Partita for Solo Violin
Duration: 7 minutes
Premiered by Robert Gupta on March 19, 2010
Commissioned by Robert Gupta
The real beginnings of this piece originate from my Cello Suite (2006) which I wrote when commissioned from my friend and cellist Jason Calloway. The piece was to be a short work, which would be premiered alongside nine other new works for solo cello. After only a few casual conversations with the performer, I somehow settled on using the Bach Cello Suites as my starting point. What better example of the ultimate solo piece. A piece where there’s no room for another voice. I was mostly fascinated by Bach’s use of illusion and tension-his ability to create harmonies with just a single line. He wrote pages of a fugue with the use of only a few notes on a monophonic instrument. Some say that his A minor fugue for violin is far more elaborate than most of his fugues from the 48 Preludes and Fugues of the Well-Tempered Klavier.
The compositional aesthetic of these pieces written almost 300 years ago still seems so modern today. I was excited about this whole concept and set out to express the entirety of a whole suite in less than 5 minutes. I also was going to somehow stay within Bach’s devices for harmonic development. But the tonal harmonies that Bach worked with would be far from my personal language of “harmony”. My harmonies would rely on the specific timbres of the instrument. Different colors, even noise, create reference points, transitions, modulations, and define the structures. With this piece, I never worked with the performer and at that time I remember feeling as if I was only working with Bach. Taking off where he left off 300 years ago.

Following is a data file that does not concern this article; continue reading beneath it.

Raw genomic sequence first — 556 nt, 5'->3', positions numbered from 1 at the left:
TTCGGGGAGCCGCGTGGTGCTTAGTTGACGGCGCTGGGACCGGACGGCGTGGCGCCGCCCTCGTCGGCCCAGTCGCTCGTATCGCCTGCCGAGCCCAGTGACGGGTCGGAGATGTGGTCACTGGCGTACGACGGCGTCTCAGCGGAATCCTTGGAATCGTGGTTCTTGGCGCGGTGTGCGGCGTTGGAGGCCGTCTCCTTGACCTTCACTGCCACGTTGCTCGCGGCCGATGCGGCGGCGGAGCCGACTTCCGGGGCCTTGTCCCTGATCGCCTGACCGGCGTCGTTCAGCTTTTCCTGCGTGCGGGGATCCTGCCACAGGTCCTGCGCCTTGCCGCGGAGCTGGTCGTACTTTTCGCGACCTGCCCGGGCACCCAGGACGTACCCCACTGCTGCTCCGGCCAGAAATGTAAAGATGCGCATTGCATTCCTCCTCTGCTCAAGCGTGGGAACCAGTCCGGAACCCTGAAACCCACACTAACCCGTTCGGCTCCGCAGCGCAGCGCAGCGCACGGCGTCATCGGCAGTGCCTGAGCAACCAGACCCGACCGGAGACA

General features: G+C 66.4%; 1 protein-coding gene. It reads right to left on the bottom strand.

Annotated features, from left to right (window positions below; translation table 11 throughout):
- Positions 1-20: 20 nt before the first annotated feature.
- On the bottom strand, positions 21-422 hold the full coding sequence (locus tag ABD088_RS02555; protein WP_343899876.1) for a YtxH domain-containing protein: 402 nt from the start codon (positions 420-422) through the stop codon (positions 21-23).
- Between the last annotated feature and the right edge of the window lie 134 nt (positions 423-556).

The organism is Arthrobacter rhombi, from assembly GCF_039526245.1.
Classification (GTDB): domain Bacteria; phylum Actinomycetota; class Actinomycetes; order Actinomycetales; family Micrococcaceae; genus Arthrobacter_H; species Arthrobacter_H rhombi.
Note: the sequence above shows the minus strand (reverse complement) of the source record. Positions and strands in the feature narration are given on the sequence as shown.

Many years later after meeting and working with my LA Philharmonic colleague Robert Gupta, we decided to perform a recital together, initially influenced by my suite and more specifically Bach’s music and how it still transcends today. After Robert heard my cello suite, he suggested that I compose a new version for violin, something I had always wanted to do but could never imagine. Because my suite relies so much on the specifics of the cello and the timbres of each register, we really had a full-blown collaboration of ideas and experiments. This is usually something that manifests in the confines of my head, but in this case I was writing specifically for a friend and colleague, and re-adapting the piece specifically for the violin. Keep in mind my wife is also a violinist, but this piece took on a unique life of its own specific to Robert’s playing. The luxury of working this close with the performer is something very special, almost surreal. Robert’s influence and dedication to this piece was tireless and inspiring. This time the conversations were anything but casual and our collaboration was essential to the recreation of the piece. From the first meetings, to the final take in the recording session at Disney Hall, there was a tireless effort to capture something new, artistically valid and important. In the end the Partita for Solo Violin (2010) is a long way from my Suite for Cello (2006). It is it’s own piece unique to the violin and you could say, unique to Robert Gupta.